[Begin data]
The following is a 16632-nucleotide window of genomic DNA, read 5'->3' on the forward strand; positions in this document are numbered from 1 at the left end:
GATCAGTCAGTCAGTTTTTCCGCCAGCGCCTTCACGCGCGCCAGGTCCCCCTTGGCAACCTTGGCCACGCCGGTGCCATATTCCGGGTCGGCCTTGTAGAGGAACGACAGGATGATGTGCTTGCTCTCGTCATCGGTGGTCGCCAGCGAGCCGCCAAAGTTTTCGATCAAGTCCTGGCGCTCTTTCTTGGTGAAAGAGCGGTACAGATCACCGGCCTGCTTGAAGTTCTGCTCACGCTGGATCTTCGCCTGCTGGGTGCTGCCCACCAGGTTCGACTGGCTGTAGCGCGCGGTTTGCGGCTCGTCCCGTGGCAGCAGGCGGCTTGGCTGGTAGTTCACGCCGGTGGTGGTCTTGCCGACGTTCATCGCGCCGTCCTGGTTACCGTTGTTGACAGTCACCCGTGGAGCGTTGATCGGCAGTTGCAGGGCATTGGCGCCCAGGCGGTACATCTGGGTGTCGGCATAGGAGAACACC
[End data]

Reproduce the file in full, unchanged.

The following is a 16632-nucleotide window of genomic DNA, read 5'->3' on the forward strand; positions in this document are numbered from 1 at the left end:
GATCAGTCAGTCAGTTTTTCCGCCAGCGCCTTCACGCGCGCCAGGTCCCCCTTGGCAACCTTGGCCACGCCGGTGCCATATTCCGGGTCGGCCTTGTAGAGGAACGACAGGATGATGTGCTTGCTCTCGTCATCGGTGGTCGCCAGCGAGCCGCCAAAGTTTTCGATCAAGTCCTGGCGCTCTTTCTTGGTGAAAGAGCGGTACAGATCACCGGCCTGCTTGAAGTTCTGCTCACGCTGGATCTTCGCCTGCTGGGTGCTGCCCACCAGGTTCGACTGGCTGTAGCGCGCGGTTTGCGGCTCGTCCCGTGGCAGCAGGCGGCTTGGCTGGTAGTTCACGCCGGTGGTGGTCTTGCCGACGTTCATCGCGCCGTCCTGGTTACCGTTGTTGACAGTCACCCGTGGAGCGTTGATCGGCAGTTGCAGGGCATTGGCGCCCAGGCGGTACATCTGGGTGTCGGCATAGGAGAACACC